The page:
View Comment

Avatar

ecobhoyPosted on10:38 pm - Jul 4, 2013


upthehoops says:
July 4, 2013 at 7:49 pm
ecobhoy says:
July 4, 2013 at 5:49 pm

“….but I happen to believe that one of the ways I think unacceptable behaviour can be tackled is through a strong and non-biased administration of football.”
===================================================
In my humble opinion it is impossible in Scotland to have non-biased administration of football.

. . . the majority of people in Scotland are biased towards Rangers. Of course, I am biased as a Celtic fan, but the people running the game are not biased towards my club, or any other club, they way they are with Rangers.
===================================================

Personally I think the majority of people in Scotland couldn’t care less about Rangers or Celtic or football in general and the major problem facing Scottish football IMO is structural decline.

But the answer to unacceptable behaviour isn’t to be found in changing the bias from one club to another but in a non-biased administration and I believe this site can help fight for this.

If I shared your doom-laden predictions for Scottish Football – that it was impossible to administer it without bias – then I would immediately walk away. Your contention that Rangers have the support of the majority of Scots also seems untenable to me given its financial collapse.

View Comment

Avatar

SmugasPosted on10:38 pm - Jul 4, 2013


I’m now reading it the same way as you but would correct your last line slightly, if I may.

“This reads like HirsutePursuit’s earlier conclusion that the stiffing of Ticketus was part of the plan. A plan to sink CW.”

No, Ticketus had to be stuffed on the annual agreement simply because the funds to repay them, now the only source of funds, had been pilfered to keep the good ship RFCIA going until such time as the asset/club switch could be performed. That CW didn’t see this coming is surprising and his chicanery to simply swap year 2 advances into the year 1 repayment smacks of this very desperation – what exactly was he intending to do in year three one wonders. But suddenly a pair of big yorkshire hands saw a route to a truly debt free RFC, an infinitely more sellable item back to the blazers hanging round like a bad smell, its just it completely stuffed Whyte on the way past.

View Comment

Avatar

ScottyJimPosted on10:46 pm - Jul 4, 2013


pilgrim1888 says:
July 4, 2013 at 9:28 pm

” ……. Does Mr Doncaster not realise how foolish he sounds when he talks about openness and transparency and yet refuses to disclose these figures. ……”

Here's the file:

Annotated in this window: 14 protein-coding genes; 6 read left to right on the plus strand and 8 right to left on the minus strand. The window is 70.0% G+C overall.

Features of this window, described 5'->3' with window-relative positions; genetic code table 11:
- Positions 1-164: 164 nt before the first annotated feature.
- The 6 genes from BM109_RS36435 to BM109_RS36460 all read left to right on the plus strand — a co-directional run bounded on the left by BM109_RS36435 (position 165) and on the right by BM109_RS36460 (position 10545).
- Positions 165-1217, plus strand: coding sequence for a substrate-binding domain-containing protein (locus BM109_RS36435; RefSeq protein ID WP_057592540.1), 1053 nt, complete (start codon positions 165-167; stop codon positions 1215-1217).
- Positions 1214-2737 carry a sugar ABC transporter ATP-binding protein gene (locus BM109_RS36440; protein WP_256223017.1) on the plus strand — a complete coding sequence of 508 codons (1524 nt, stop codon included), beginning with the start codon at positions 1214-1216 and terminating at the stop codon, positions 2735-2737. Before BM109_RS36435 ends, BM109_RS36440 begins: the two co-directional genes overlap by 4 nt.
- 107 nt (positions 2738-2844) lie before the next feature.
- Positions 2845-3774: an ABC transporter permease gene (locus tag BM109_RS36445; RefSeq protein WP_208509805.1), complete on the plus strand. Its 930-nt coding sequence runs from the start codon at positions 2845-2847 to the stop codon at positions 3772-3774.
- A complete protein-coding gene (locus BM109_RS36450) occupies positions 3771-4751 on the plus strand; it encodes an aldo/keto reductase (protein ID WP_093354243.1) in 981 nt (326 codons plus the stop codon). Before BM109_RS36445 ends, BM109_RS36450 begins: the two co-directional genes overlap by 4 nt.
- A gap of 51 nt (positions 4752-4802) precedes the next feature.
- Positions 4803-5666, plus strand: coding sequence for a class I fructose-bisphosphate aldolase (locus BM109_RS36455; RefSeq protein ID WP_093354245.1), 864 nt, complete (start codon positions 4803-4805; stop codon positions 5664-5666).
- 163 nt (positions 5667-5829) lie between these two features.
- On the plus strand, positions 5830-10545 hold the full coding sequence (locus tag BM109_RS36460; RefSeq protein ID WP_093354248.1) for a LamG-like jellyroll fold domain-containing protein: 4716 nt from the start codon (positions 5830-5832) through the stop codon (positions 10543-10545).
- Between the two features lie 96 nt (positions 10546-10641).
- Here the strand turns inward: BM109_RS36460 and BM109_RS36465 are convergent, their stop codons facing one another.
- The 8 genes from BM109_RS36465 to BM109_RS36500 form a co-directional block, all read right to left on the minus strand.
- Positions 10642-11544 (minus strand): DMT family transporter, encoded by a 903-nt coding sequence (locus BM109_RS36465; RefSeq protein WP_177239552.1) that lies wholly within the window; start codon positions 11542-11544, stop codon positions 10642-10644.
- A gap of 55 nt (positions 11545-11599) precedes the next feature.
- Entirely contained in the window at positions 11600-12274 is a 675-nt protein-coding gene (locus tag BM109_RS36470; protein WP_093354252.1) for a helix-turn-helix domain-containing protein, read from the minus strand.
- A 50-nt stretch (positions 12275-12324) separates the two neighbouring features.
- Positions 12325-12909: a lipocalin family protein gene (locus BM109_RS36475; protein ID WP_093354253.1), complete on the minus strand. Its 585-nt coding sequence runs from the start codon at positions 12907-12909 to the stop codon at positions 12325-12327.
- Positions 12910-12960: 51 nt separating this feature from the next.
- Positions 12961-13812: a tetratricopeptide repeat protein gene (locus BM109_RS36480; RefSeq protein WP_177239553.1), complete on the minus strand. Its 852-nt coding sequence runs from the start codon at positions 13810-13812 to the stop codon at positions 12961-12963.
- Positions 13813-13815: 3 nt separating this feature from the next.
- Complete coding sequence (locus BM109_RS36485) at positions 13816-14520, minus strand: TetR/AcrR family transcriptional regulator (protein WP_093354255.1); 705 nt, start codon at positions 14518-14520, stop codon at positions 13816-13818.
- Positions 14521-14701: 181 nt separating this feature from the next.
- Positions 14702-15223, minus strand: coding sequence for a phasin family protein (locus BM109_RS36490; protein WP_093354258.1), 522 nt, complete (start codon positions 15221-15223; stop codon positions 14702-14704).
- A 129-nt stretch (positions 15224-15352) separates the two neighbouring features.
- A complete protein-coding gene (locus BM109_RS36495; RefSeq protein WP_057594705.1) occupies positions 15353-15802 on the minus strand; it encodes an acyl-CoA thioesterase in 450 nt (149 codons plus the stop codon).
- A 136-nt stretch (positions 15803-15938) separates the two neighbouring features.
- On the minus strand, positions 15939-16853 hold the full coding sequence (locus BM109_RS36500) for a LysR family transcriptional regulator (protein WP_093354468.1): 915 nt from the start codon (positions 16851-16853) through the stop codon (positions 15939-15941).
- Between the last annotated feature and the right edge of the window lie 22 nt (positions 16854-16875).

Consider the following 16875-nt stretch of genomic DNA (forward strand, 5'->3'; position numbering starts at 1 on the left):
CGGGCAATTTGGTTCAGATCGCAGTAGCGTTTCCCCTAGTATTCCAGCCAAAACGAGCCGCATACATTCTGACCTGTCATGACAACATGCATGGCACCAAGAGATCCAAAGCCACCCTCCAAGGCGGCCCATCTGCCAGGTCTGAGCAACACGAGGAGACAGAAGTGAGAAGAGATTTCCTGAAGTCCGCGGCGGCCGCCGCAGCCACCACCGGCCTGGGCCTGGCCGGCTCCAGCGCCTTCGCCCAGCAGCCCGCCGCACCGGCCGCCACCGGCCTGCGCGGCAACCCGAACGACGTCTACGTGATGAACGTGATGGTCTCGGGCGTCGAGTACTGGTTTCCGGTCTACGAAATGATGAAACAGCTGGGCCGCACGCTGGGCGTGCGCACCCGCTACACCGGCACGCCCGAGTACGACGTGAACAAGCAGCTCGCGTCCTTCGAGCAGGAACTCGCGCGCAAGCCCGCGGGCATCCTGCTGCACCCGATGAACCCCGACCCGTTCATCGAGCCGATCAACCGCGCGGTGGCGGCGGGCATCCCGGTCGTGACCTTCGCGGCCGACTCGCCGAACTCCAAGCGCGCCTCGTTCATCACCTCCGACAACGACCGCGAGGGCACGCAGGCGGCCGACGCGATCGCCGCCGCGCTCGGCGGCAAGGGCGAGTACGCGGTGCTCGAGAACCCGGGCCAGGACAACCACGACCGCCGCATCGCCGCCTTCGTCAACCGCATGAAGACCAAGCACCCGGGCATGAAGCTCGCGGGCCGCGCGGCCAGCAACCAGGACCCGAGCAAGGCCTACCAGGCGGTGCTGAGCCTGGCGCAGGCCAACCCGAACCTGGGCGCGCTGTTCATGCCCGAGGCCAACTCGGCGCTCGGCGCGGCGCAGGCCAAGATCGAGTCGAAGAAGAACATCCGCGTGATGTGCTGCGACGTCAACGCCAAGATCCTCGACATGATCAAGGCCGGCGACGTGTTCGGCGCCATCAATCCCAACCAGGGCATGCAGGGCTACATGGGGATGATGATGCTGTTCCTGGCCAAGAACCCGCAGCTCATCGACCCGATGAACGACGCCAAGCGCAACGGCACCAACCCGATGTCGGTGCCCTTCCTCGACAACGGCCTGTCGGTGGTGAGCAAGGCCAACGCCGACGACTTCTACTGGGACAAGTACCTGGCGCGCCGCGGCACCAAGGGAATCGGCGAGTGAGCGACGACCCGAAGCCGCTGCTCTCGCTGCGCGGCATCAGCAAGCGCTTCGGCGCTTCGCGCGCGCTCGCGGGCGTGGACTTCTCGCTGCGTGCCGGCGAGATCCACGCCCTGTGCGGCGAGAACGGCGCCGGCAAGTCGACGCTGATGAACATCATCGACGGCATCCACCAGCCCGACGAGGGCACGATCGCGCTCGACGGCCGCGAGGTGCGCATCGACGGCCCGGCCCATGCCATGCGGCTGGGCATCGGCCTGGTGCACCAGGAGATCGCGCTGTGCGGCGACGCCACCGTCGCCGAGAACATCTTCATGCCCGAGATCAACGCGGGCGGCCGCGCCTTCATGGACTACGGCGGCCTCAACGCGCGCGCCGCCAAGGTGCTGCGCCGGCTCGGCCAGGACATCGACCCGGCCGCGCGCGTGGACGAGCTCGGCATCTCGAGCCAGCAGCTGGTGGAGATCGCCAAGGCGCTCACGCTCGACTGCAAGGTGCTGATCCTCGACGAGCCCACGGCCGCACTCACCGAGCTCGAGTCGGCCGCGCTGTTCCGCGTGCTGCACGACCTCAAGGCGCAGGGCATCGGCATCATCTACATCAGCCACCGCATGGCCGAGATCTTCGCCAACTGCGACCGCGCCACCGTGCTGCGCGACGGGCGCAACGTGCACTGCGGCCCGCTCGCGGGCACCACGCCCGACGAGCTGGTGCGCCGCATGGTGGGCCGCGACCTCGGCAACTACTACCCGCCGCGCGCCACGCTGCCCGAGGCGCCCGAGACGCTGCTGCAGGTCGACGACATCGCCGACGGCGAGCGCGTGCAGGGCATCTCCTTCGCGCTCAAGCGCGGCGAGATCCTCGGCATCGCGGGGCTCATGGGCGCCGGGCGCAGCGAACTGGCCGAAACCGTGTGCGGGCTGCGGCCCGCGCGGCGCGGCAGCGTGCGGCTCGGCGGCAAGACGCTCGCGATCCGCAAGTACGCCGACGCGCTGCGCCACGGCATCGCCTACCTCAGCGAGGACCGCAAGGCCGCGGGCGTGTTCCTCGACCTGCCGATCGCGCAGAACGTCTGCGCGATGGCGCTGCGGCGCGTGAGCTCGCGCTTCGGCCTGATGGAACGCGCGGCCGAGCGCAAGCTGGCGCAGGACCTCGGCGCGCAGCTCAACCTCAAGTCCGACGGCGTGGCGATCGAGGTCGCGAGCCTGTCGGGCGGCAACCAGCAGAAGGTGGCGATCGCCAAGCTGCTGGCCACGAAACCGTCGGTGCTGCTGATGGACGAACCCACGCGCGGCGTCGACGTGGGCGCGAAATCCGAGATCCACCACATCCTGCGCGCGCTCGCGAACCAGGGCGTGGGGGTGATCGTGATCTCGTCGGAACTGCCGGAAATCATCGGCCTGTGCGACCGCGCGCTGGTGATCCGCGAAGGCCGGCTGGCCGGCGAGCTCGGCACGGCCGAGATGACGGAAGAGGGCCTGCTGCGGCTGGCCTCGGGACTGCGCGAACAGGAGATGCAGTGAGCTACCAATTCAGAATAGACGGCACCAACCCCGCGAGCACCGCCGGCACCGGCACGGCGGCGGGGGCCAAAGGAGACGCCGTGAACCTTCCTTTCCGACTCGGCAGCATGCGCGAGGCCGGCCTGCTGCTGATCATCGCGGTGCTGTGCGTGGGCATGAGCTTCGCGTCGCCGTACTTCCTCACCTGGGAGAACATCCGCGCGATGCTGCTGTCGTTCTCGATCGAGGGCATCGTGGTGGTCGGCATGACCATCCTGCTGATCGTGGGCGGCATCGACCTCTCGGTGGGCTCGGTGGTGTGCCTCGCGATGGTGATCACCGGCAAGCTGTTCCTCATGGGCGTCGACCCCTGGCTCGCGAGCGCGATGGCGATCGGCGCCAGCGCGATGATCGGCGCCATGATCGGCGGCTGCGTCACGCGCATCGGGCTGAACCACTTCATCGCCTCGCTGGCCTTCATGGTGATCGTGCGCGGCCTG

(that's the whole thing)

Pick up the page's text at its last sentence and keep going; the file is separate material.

Mr Doncaster only, allegedly, follows the wishes of his members. He is not refusing to disclose the figures, It is the member clubs that are telling him not to do so. Why are they keeping stum on tv deals and especially the 5-way agreement? Because they must have something toxic to hide. The question we should be asking, is, “Are the clubs up to their collective necks in this conspiracy as well?”

View Comment

Avatar

ecobhoyPosted on11:03 pm - Jul 4, 2013


Castofthousands says:
July 4, 2013 at 9:36 pm

I’m now reading this as BJ saying even if Ticketus didn’t get their money, season ticket holders would not lose out. The stiffing of Ticketus was part of the plan. A plan to sink CW.
====================================================================
I have always felt the possibility that Ticketus not getting their money was more down to a mix of either poor legal advice or not seeking any and previous familiarity that they assumed things would be fine because it had been OK and worked previously under Murray’s regime.

I think if we look back 2/3 years ago it would be hard to believe that Rangers could implode financially the way it did. OK there were some muted comments that the financial madness at the club couldn’t go on but if there hadn’t been the global economic recession I wonder if it would have managed to limp on in some shape or form.

But there were no alerts coming from the SMSM so I’m sure Ticketus, like many others, would believe that Rangers was too big to fail. The reality was, as it turned out, very different.

But then if stiffing Ticketus was part of the plan to stiff CW – who was masterminding that plan and why. I just get the feeling that’s a step too far. I can’t see DM going down that route as he wouldn’t need to as he would know better than anyone that CW would end-up stiffed anyway as the company was terminally bust.

Then I see a problem with Green stiffing Whyte although it’s an attractive solution as swapping Sevco 5088 for Sevco Scotland not only cuts CW out of the deal but changes the company from English legal jurisdicition to Scottish which effectively stiffs Ticketus.

My problem with Green stiffing Ticketus is I have always considered a possibility that Ticketus is in with the bricks in the purchase of the Rangers assets and it may well be that Green was backed by Ticketus money.

I think we need some more bits of the jigsaw to see the whole picture but they may be timed after the cut-off date for the material held by CF.

View Comment

Avatar

davythelotionPosted on11:08 pm - Jul 4, 2013


upthehoops says:
July 4, 2013 at 9:52 pm
9 0 Rate This

jonnyod says:
July 4, 2013 at 9:05 pm
########
HMRC were using the orders to put a fire under Hearts. There was no point in the case of the Wave tower/Group failure to pay. HMRC knew, as did RTC, that CW’s outfit was a busted flush and administration was inevitable. D&P were supposed to dump the debt and the newco would emerge, in the SPL, debt free and lifting the skirt for investor cash.